|Birth: ||Jul. 7, 1903|
|Death: ||Jan. 2, 1932|
Charles Houser was one of six law officials who were killed in the Young Brother's Massacre which was known as the "deadliest single law enforcement gunfight in the "20th century. Paul, Harry and Jennings Young were known as "small town thieves" and until Harry Young and a friend killed a Republic, Missouri city Marshall named Mark Noe on June 2, 1929, law officials had considered them to be 'non-violent.' On January 2, 1932, upon hearing that the Young brothers were visiting their family's farm near Brookline, Missouri, Greene County Sheriff Marcell Hendrix and his posse surrounded the house; ordering the brothers to come out. A total of 10 officers and one civilian were waiting for the trio to surrender and all had arrived without any weapons, other than handguns. There was also little extra ammunition. No one replied from the house after the Sherriff Hendrix yelled for them to come out, Ollie Crosswhite was the first to hear movement from within the house. Deputy Sherriff Wiley Marshburn kicked the door down in the back and entered the house. After that action, two people from inside the house opened fire; one with a 12-gauge shotgun and the other with a .25-20 rifle. Even though it wasn't totally clear who from the house had fired, all the evidence had showed that Harry and Jennings Young were indeed in the house. Hendrix and Mashburn were the first to fall, mortally wounded. The shooting continued and three more officers quickly fell: Tony Oliver, Sid Meadows and Charles Houser. The last few officers had run out of ammunition and was pinned down. They had no other choice than to leave their fallen and dying commrades and run for their lives. At that time, none of the officers who left knew that Officer Crosswhite was still alive and uninjured; kneeling behind a storm cellar to the back of the house. When the brothers inside learned of Crosswhite's hiding place, one of them pinned him down with rifle fire while the other one crept up behind him and killed him with a shotgun blast to the back of his head. While a relief group was being quickly formed in Springfield Missouri, the murderous brothers took all the money and weapons from the fallen policemen and fled the scene. A national manhunt was started and the Young Brothers were soon tracked to a rented house in Houston Texas. Lawmen entered the house and the brothers retreated to the bathroom. Others were called into the house to help and the brothers started shooting. The officers returned fire, then there was a period of silence. Several more shots were heard from inside the bathroom then one of the brothers yelled, "We're dead--come on in." The brothers had taken their own lives. A monument stands in front of the Springfield Missouri police headquarters that bears the names of all six slain officers.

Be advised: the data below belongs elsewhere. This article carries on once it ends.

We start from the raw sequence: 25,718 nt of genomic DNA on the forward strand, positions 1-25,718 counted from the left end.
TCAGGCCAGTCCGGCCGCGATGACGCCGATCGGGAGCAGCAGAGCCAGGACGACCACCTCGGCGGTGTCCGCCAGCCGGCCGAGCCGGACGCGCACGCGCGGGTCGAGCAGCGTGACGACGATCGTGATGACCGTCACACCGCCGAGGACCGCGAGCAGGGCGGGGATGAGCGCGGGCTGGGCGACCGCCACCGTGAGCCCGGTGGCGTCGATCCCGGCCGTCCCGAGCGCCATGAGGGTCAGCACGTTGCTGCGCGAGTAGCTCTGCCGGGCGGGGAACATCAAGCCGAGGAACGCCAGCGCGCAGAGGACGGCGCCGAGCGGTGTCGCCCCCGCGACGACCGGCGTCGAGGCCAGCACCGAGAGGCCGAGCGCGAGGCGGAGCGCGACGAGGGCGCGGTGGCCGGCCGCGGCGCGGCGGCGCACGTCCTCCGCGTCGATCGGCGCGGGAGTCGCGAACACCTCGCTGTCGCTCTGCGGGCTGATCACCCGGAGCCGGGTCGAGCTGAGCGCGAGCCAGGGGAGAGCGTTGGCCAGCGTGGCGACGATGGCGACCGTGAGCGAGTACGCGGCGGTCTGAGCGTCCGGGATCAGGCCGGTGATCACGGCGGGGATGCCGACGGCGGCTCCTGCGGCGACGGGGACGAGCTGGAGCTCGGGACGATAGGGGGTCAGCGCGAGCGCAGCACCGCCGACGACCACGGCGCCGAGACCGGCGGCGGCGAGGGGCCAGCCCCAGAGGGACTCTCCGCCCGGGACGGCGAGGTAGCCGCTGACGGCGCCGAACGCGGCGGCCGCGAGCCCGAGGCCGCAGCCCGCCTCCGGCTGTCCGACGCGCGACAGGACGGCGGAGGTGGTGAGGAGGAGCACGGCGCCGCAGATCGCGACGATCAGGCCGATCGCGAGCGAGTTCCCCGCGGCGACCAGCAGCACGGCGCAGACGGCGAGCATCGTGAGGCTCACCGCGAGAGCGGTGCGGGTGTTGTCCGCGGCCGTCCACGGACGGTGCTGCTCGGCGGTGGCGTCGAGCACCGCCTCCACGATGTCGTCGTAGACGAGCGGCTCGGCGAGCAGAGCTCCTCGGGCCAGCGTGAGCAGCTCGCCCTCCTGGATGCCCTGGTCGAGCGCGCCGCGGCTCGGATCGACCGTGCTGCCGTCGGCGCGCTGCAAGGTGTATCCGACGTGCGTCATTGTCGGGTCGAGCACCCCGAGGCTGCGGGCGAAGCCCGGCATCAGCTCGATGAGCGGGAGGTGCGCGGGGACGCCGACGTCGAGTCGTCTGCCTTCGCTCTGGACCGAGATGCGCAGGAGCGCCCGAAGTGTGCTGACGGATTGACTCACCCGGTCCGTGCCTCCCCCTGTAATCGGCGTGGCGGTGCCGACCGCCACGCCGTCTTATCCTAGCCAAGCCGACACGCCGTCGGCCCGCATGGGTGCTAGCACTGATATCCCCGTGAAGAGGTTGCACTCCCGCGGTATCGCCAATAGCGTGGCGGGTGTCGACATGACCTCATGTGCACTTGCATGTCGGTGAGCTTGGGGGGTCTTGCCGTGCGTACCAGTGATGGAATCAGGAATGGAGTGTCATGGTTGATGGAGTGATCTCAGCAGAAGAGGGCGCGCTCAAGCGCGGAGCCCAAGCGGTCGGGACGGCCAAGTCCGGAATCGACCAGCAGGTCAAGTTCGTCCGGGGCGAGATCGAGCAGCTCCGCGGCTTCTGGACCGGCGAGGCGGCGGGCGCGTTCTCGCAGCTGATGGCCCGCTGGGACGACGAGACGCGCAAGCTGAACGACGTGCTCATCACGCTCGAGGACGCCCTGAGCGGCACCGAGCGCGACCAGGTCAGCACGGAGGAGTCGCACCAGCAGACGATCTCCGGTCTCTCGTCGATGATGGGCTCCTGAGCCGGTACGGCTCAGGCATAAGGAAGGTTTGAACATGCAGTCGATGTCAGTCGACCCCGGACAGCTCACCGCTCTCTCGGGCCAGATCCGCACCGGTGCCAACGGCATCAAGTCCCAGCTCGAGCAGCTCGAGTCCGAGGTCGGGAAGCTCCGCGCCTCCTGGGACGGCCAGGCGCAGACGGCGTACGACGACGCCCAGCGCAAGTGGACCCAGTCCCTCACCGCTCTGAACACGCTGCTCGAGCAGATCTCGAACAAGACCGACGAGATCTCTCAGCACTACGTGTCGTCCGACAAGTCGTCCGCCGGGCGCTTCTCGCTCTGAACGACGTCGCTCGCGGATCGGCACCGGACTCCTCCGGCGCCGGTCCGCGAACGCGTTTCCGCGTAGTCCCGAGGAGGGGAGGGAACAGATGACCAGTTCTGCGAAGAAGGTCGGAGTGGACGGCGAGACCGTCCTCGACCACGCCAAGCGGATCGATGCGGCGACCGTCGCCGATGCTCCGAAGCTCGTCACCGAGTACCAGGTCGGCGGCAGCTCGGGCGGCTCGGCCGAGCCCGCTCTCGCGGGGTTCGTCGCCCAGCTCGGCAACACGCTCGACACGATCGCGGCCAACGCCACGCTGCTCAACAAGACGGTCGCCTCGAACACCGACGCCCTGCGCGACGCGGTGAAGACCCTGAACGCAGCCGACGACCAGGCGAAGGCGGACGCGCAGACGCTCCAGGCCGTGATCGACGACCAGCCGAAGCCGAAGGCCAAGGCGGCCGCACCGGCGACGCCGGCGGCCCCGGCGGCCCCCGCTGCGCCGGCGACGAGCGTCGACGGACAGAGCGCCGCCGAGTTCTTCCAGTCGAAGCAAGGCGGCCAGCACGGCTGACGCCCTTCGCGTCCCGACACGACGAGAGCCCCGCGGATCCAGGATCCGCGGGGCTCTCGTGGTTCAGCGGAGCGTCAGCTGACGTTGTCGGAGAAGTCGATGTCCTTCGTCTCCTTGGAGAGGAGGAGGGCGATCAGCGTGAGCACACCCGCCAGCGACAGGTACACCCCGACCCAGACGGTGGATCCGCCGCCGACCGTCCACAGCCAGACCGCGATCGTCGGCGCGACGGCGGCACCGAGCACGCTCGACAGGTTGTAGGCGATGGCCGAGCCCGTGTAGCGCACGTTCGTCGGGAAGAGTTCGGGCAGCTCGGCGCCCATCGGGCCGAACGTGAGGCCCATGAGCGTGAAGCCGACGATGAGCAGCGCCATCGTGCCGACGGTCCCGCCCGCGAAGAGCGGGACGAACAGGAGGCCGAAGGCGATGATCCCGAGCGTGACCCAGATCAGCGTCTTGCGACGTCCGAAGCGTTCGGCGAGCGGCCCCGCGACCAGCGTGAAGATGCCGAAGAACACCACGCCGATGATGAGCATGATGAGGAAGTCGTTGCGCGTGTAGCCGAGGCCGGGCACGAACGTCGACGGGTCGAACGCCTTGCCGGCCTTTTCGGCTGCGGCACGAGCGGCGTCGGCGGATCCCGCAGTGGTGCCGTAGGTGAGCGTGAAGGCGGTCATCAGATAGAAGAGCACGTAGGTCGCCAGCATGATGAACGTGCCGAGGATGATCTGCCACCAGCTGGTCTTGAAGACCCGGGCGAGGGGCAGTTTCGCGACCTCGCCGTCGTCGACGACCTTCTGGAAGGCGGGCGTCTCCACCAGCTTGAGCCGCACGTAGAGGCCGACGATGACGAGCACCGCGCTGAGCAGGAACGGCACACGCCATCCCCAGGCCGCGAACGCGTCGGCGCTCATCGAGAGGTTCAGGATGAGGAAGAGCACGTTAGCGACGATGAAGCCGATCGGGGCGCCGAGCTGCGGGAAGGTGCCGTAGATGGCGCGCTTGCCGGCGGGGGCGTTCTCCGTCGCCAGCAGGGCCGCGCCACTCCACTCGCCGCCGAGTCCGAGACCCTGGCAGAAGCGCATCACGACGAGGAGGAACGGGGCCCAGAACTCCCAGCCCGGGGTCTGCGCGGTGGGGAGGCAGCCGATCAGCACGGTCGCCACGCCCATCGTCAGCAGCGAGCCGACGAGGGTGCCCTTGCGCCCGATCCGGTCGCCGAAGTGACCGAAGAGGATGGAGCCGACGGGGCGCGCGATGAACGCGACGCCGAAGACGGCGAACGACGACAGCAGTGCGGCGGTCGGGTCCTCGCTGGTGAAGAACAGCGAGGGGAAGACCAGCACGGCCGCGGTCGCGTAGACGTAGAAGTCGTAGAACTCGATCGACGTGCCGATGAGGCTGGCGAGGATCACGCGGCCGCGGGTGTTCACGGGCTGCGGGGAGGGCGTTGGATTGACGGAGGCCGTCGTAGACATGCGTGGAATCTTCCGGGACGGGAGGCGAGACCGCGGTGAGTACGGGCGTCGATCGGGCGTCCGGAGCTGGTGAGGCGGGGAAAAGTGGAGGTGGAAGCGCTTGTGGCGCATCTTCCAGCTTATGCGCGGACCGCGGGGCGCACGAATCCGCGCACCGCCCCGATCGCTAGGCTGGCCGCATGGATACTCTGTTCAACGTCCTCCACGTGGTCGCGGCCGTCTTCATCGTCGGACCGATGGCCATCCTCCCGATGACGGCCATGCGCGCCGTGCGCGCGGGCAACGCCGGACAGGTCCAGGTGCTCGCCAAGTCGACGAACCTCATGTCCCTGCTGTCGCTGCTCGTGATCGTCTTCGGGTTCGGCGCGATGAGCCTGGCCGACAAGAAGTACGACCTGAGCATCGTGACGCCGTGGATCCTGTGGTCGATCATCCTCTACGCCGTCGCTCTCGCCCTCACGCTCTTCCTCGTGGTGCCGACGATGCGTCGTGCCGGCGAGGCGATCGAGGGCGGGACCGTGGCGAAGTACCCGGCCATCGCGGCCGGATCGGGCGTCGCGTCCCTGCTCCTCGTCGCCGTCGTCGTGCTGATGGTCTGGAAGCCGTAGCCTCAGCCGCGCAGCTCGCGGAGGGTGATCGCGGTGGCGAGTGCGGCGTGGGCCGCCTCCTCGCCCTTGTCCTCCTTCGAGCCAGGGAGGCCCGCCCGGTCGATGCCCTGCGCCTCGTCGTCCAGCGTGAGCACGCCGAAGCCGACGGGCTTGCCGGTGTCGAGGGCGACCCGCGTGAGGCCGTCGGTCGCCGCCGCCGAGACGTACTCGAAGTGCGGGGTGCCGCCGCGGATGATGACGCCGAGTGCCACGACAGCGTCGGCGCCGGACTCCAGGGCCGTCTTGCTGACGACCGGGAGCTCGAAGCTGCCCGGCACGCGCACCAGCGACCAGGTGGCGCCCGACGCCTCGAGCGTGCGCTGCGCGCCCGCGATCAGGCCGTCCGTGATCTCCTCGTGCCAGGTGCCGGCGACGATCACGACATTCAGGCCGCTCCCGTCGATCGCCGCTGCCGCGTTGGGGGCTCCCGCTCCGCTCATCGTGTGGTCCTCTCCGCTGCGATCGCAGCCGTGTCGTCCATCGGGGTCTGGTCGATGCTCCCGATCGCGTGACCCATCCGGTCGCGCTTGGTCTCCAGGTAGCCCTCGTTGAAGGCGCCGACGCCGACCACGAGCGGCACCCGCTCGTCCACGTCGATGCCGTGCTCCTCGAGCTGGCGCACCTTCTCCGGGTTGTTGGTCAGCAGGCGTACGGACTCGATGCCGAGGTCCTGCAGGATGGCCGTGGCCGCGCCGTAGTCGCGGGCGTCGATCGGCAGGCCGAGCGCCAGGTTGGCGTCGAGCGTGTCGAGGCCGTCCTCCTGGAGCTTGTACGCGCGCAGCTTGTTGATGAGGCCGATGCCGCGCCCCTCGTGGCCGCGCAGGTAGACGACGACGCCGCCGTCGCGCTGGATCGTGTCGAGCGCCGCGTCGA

Since Findagrave doesn't consider him "famous," I'll go ahead and enter his personal bio:
Charles Lee Houser was the second son born to Walter Altrie Houser and Maude Wolf Houser. His older brother, Mark Altrie Houser had been born Feb 1 1902. Two more brothers would follow: Ralph Leroy Houser born on June 15 1905 and Fred S. Houser born on May 12 1910.
In 1918, Charlie lost his older brother, his father, his maternal grandparents, an aunt and uncle and a cousin from the 1918 flu epidemic. His mother then later died in 1925. Three years later his brother Ralph was killed in a motorcycle accident. Charlie never legally married, but his common law wife's name was August Sutton who had been born in 1908. They had at least one child which would have been born about 1931 or 30.
Something that my grandmother, his first cousin told me about Charlie:
One day he was out in the yard doing yardwork. While doing that his "wife" was nearby watching him. They lived in town and at that time people walked more than drove cars. He took his tie off and for the "heck of it," tied it around her arm. The next few days when all those ladies walked by their home, they too had a man's tie tied around their arm as they thought it looked stylish.
Unfortunately, Charlie was gunned down by the Young Brothers near Brookline, Missouri. Afterward money was collected for a "widow's fund," helping the remaining wives and their children to have money to live on. Because they had never legally married, Charlie's "widow" never received any of that money.
After that time period, I've lost the trail of what happened to Augusta Sutton and her child/children.
Note: Although he is buried in the same family plot as his parents, two brothers and maternal grandparents, his grandparents are the only ones with a stone. I have found out that someone from the Springfield MO police department was searching for his grave in hopes to be able to place a stone for him. He is the only officer who had been killed that day that does not have a stone to mark his grave.
Walter Altrie Houser (1880 - 1918)
Maude Wolf Houser (1883 - 1925)
Mark Altrie Houser (1902 - 1918)*
Charles Lee Houser (1903 - 1932)
Ralph Leroy Houser (1905 - 1928)*
Fred S Houser (1910 - 1964)*
Forest Park Cemetery
Created by: Sarah Capps
Record added: Jan 12, 2008
Find A Grave Memorial# 23918483